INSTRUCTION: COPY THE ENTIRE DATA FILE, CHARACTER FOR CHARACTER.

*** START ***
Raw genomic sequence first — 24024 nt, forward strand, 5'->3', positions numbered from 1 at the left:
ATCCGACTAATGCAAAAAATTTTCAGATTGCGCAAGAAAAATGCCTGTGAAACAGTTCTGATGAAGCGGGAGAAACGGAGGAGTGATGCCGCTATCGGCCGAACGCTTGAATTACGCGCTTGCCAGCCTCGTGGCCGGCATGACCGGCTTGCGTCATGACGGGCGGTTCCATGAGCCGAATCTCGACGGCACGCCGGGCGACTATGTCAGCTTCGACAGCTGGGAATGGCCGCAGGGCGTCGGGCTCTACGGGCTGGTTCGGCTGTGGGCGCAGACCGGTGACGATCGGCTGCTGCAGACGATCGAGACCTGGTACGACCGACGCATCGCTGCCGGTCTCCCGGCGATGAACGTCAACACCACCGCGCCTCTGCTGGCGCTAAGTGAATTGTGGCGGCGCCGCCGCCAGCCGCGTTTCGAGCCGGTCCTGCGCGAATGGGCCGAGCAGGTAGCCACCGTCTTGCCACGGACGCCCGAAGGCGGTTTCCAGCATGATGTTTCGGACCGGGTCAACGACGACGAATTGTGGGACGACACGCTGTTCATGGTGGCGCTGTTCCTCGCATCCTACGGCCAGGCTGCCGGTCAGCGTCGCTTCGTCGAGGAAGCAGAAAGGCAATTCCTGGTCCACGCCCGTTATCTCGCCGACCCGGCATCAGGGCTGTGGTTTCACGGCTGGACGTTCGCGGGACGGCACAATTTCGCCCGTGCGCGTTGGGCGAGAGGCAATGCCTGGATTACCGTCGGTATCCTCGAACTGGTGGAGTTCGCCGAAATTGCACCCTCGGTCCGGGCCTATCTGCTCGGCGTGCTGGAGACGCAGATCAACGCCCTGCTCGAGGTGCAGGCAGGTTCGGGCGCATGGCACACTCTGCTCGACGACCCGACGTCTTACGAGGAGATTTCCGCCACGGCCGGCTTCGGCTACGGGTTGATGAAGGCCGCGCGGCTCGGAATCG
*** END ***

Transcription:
Raw genomic sequence first — 24024 nt, forward strand, 5'->3', positions numbered from 1 at the left:
ATCCGACTAATGCAAAAAATTTTCAGATTGCGCAAGAAAAATGCCTGTGAAACAGTTCTGATGAAGCGGGAGAAACGGAGGAGTGATGCCGCTATCGGCCGAACGCTTGAATTACGCGCTTGCCAGCCTCGTGGCCGGCATGACCGGCTTGCGTCATGACGGGCGGTTCCATGAGCCGAATCTCGACGGCACGCCGGGCGACTATGTCAGCTTCGACAGCTGGGAATGGCCGCAGGGCGTCGGGCTCTACGGGCTGGTTCGGCTGTGGGCGCAGACCGGTGACGATCGGCTGCTGCAGACGATCGAGACCTGGTACGACCGACGCATCGCTGCCGGTCTCCCGGCGATGAACGTCAACACCACCGCGCCTCTGCTGGCGCTAAGTGAATTGTGGCGGCGCCGCCGCCAGCCGCGTTTCGAGCCGGTCCTGCGCGAATGGGCCGAGCAGGTAGCCACCGTCTTGCCACGGACGCCCGAAGGCGGTTTCCAGCATGATGTTTCGGACCGGGTCAACGACGACGAATTGTGGGACGACACGCTGTTCATGGTGGCGCTGTTCCTCGCATCCTACGGCCAGGCTGCCGGTCAGCGTCGCTTCGTCGAGGAAGCAGAAAGGCAATTCCTGGTCCACGCCCGTTATCTCGCCGACCCGGCATCAGGGCTGTGGTTTCACGGCTGGACGTTCGCGGGACGGCACAATTTCGCCCGTGCGCGTTGGGCGAGAGGCAATGCCTGGATTACCGTCGGTATCCTCGAACTGGTGGAGTTCGCCGAAATTGCACCCTCGGTCCGGGCCTATCTGCTCGGCGTGCTGGAGACGCAGATCAACGCCCTGCTCGAGGTGCAGGCAGGTTCGGGCGCATGGCACACTCTGCTCGACGACCCGACGTCTTACGAGGAGATTTCCGCCACGGCCGGCTTCGGCTACGGGTTGATGAAGGCCGCGCGGCTCGGAATCG